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A company operating a quarry in Soddy-Daisy was granted three years to finish its rock harvesting operation before it will remediate the property and donate part of the land to Ivy Academy, the town's zoning board of appeals voted Wednesday morning.

The project has long been in operation but hit a roadblock when city leaders discovered earlier this year that no required conditional permits had been granted to the previous owner due to an oversight by the city more than 14 years ago.

"We dropped the ball," city manager Janice Cagle told the board, later adding "[Current property owner Ned] Rich has been a good neighbor to our city. He's complied with any request I've ever made of him. The city recommends this."

Rich, of CSH Inc., started excavating across from Ivy Academy near Dayton Pike in 2014 while leasing the property from its previous owner. He purchased it in 2016 and has grown the quarry to 10.2 acres. The company has been permitted through the Tennessee Department of Environment and Conservation, but it was unaware the project did not have a required conditional permit from the city.

After learning of the oversight, Rich put together a plan to recoup his money over three years, remediate the land beyond TDEC standards and donate it to Ivy Academy. Rich said there's enough stone at the site to justify about seven or eight years of harvesting, but that he would need three years to recoup his investment. The four present board members unanimously approved a permit for the plan.

"When it was brought to our attention, we immediately started talking to the people. We tried to listen to everyone and come up with a plan," Rich said. "Our deal is this, we'd like to finish our project, put the property back into a green space and give it to Ivy Academy so it can be an asset to the community for generations."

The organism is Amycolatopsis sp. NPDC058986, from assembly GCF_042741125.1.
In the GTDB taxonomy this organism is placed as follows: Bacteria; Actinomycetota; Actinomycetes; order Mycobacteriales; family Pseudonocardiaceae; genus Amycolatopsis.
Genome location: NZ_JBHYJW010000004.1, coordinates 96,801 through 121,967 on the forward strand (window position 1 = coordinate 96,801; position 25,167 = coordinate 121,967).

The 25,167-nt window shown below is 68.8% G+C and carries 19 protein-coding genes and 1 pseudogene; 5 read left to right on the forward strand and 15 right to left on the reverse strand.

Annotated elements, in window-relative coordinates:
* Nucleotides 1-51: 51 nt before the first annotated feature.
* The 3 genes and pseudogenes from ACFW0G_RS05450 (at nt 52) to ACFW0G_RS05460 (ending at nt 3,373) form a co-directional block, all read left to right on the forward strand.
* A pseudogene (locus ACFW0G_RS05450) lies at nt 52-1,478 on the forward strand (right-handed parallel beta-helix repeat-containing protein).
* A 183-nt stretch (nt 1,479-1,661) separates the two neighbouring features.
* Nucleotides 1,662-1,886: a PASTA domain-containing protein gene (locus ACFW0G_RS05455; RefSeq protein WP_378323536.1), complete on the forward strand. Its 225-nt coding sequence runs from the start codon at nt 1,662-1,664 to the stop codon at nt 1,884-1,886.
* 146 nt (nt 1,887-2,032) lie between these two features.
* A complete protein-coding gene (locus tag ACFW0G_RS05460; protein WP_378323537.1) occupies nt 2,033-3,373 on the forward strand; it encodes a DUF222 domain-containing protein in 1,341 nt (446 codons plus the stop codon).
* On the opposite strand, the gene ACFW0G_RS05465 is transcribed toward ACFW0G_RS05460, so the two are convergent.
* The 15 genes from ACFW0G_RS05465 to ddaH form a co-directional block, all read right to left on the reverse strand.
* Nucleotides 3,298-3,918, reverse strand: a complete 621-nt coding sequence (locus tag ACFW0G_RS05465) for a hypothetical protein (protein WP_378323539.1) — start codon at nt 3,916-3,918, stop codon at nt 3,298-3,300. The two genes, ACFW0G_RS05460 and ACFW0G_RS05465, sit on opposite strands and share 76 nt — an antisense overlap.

The oversight was discovered by North Chickamauga Creek Conservancy, and its officials largely were pleased with Rich's remediation plan. However, they argued the quarry would not have been allowed had it gone through the proper process of obtaining the permit. Organization representatives attended the meeting to ask the board to put in language to ensure the remediation was completed and have a plan in place in case it didn't occur, which the board ultimately did.

The approximately one-hour meeting focused solely on the issue as Rich; his environmental contractor, Tony Grow of Grow Environmental Solutions; the board; the conservancy; and members of the public discussed the remediation plan to work through its details. Two residents spoke in opposition of the quarry operation — largely due to the dust and noise it has caused — but said they were pleased with the remediation plan. Rich has cut Saturday site work, limiting rock harvesting to weekdays due to noise complaints. His company now works Mondays through Fridays from 8 a.m. until 4 p.m.

The company's site sits on two tracts of land. The back tract away from Dayton Pike is about 19 acres — 10 of which consists of the quarry. The front part of the property, which is partially residential, is about 10 acres. Under the now-adopted plan, Rich will have six months after his harvesting for the remediation. Rich and Grow's remediation plan includes filling the hole with topsoil, planting chestnut oak and red maple trees, adding a terrace and more.

The back part of the property will be donated to Ivy Academy, which plans to use it as an environmental classroom and ballfield. The environmentally focused school will also have the first chance to buy the front portion of the property, if it so chooses.

"We are very grateful for this perspective mitigation plan, and Mr. Rich has been a great community partner for several years" Ivy Academy operator and director Angie Markum told the board. "He has come through for the school on several occasions and always does what he says he's going to do. We see this as an opportunity to increase our influence and be a greater environmental leader as far as education in the state."

The mining operation must be completed by Dec. 15, 2022. The remediation must be done by June 15, 2023.

Contact Mark Pace at mpace@timesfreepress.com or 423-757-6659. Follow him on Twitter @themarkpace and on Facebook at ChattanoogaOutdoorsTFP.

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